Identifying Operational Mechanisms for the Mainstreaming of Climate Change Adaptation in Nepal

Author: Bimal Raj Regmi

Regmi, Bimal Raj, 2015 Identifying Operational Mechanisms for the Mainstreaming of Climate Change Adaptation in Nepal, Flinders University, School of Social and Policy Studies

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Abstract

The main objective of this thesis is to identify the operational mechanisms for the mainstreaming of Community-Based Adaptation (CBA) to climate change into the development process in order to find out effective ways of supporting the most vulnerable households and communities. The thesis examines the effectiveness of current policies and programmes in: a) creating opportunities and ways to improve the “mainstreaming” of community-based adaptation into development planning; and b) providing benefit to vulnerable households and communities. The analysis examines the effectiveness of selected policies and programmes in Nepal using a case study methodology. This study used a mixed-methods approach incorporating field observations, interviews, and focus group discussions. The findings show that most of the current policies and the policy-making processes in Nepal lack focus and priority on local participation. The analysis further reveal that although there are some decentralised policies of relevance, policies that favor decentralisation only, are not sufficient to mainstream CBA into the development process, because decision-making is still controlled and influenced from centre and mostly controlled by very few institutions and individuals at the local level. These findings show that in order to integrate CBA into the development process effectively, there is need to have an integrated and overarching policy which benefits poor and vulnerable households. The case studies demonstrate that progress in the mainstreaming of community-based adaptation to climate change into the development process in Nepal has been very slow and fragmented. Although mainstreaming approaches have partly influenced the policies, implementation has been constrained by the use of approaches in isolation (top-down or bottom-up), and short-term project initiatives that are often disconnected and primarily donor- and project-driven. Implementation has also been constrained by the lack of adequate financial resources, low capacity among practitioners, inadequate knowledge about climate change, and a lack of collaboration among local and national institutions and actors. The findings suggest that an integrated, long-term, sustainable, and nationally-driven co-management approach to mainstreaming is necessary to overcome the current gaps in planning and implementation. The analysis of the outcomes of mainstreaming at the local level found that adaptation interventions fail to address the real needs and interests of vulnerable households. This study does recognise that there are CBA approaches to the mainstreaming of local needs in the national plan and policies. However, the findings demonstrate that exclusion and inequality at the grassroots level deprives vulnerable households of the benefits arising from these adaptation initiatives. In addition, short-term community-based project initiatives for adaptation are not often sustained because of a lack of continuing technical support and financial resources. Mainstreaming of CBA can effectively empower local communities and vulnerable households, if: a) government and other public and private institutions are mobilised and made responsive; and b) grassroots institutions are more inclusive and accountable to the most vulnerable and poor households. This thesis has also theorised a new framework. According to the framework, the operational mechanisms needed to effectively mainstream CBA into the development process include: citizen-centric policy processes; inclusive institutional and financial mechanisms; harmonised top-down and bottom-up approaches in planning and implementation; and multi-institutional coordination and collaboration. The framework proposed in this thesis can be used to redesign climate change and development policies and programmes in Nepal and other Least Developed Countries (LDCs), because it addresses inclusivity and governance issues in community-based adaptation to climate change.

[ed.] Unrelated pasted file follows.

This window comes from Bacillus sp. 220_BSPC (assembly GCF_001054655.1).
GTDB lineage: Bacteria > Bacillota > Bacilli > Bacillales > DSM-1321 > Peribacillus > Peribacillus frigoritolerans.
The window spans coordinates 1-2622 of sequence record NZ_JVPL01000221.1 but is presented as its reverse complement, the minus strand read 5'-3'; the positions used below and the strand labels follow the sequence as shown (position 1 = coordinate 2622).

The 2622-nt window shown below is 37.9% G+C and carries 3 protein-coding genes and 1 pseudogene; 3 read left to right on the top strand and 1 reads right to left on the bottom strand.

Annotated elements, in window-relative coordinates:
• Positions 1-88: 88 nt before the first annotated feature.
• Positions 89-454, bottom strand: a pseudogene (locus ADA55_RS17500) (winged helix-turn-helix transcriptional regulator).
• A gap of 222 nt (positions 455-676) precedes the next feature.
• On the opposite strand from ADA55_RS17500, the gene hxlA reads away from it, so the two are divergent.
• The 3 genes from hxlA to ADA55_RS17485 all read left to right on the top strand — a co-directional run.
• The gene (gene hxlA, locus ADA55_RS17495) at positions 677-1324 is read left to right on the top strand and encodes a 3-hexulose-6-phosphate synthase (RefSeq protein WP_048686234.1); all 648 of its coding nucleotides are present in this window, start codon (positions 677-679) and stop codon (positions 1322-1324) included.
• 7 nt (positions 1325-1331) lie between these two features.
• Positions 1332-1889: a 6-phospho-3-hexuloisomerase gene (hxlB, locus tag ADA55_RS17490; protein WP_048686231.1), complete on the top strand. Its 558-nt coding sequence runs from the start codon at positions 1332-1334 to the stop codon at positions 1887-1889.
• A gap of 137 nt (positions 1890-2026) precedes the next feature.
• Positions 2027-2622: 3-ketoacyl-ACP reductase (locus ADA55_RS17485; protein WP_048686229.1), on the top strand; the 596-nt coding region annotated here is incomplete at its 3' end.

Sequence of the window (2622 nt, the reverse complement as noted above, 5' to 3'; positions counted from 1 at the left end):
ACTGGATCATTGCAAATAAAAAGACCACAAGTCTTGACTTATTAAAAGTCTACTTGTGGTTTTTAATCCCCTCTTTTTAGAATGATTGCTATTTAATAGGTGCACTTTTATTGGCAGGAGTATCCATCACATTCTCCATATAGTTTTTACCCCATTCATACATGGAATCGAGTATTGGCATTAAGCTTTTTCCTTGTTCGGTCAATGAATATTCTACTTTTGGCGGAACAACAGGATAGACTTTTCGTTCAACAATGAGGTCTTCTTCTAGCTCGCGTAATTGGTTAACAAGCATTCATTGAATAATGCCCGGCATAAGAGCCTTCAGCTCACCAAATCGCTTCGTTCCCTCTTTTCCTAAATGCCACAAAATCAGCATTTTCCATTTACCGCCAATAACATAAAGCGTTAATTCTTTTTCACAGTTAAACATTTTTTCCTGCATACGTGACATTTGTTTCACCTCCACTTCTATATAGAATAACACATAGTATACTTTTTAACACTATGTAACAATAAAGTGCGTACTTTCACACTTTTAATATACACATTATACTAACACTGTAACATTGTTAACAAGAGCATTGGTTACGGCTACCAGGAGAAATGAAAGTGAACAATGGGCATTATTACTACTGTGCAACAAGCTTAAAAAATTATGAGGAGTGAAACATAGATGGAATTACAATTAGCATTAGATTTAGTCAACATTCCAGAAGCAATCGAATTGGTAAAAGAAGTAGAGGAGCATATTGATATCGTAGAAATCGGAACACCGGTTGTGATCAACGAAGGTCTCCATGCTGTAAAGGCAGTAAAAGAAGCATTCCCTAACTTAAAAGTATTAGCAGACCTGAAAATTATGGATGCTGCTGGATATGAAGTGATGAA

Keywords: Climate change, Community-based adaptation, Mainstreaming, Nepal
Subject: Policy and Administration thesis

Thesis type: Doctor of Philosophy
Completed: 2015
School: School of Social and Policy Studies
Supervisor: Dr. Cassandra Star